*NOT ALL*, but many ICU nurses I've come across believe that the sun rises and sets on their ***. If report isn't given isn't an ICU report, it is "unsatisfactory,"--not all departments of nursing involve being familiar with every inch and crevice of a patient. ICU nurses are only fortunate in that they function in a society that tends to favor physical science over many other perspectives of practice. Technology and medical science gets respect FIRST, feelings and accessory matters of the human experience tend to get residual thanks in our society. Medsurg/LTC/Home Care/etc nurses are the unthanked bunch. It is a lot easier doing a job when you have the constant reinforcement of praise. "Oh you're an ICU nurse, WOW you TRULY SAVE LIVES." vs "Oh you're a med-surg nurse? Don't worry, put in your time and maybe you can be an ICU/ED nurse and REALLY save lives"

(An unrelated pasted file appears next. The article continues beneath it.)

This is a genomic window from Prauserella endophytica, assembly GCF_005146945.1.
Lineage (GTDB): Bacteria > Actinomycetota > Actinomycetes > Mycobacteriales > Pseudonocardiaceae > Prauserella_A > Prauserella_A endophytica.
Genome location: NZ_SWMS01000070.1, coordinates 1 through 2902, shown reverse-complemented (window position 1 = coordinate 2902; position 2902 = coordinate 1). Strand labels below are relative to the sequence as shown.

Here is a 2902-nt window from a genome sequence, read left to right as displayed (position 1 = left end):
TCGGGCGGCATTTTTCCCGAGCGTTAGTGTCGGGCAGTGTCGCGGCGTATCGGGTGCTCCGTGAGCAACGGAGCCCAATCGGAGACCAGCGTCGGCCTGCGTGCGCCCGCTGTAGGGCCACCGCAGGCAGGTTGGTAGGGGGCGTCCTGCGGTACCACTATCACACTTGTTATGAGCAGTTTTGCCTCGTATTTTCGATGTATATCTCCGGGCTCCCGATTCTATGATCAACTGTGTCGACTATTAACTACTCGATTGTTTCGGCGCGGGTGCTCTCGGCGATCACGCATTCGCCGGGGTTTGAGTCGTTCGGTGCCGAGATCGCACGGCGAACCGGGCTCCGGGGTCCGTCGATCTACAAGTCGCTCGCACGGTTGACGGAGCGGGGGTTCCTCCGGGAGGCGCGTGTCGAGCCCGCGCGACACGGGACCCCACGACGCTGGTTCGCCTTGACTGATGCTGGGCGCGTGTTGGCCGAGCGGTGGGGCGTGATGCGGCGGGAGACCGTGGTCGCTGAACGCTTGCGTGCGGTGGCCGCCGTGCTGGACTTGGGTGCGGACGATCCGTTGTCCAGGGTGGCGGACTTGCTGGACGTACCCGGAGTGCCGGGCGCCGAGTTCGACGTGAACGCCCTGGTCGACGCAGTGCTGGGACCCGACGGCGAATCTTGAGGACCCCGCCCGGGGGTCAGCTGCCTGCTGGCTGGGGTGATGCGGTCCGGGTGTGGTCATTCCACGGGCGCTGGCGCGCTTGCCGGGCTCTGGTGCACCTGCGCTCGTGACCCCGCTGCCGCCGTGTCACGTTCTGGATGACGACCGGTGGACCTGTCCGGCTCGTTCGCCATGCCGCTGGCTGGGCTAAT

Rubbish.

    By the way, I'm an ICU nurse who was lucky enough to find work in a Prevention/Public Health clinic PRN that taught me that PREVENTION/REHAB nurses are the REAL life savers in health care.

  • Sep 19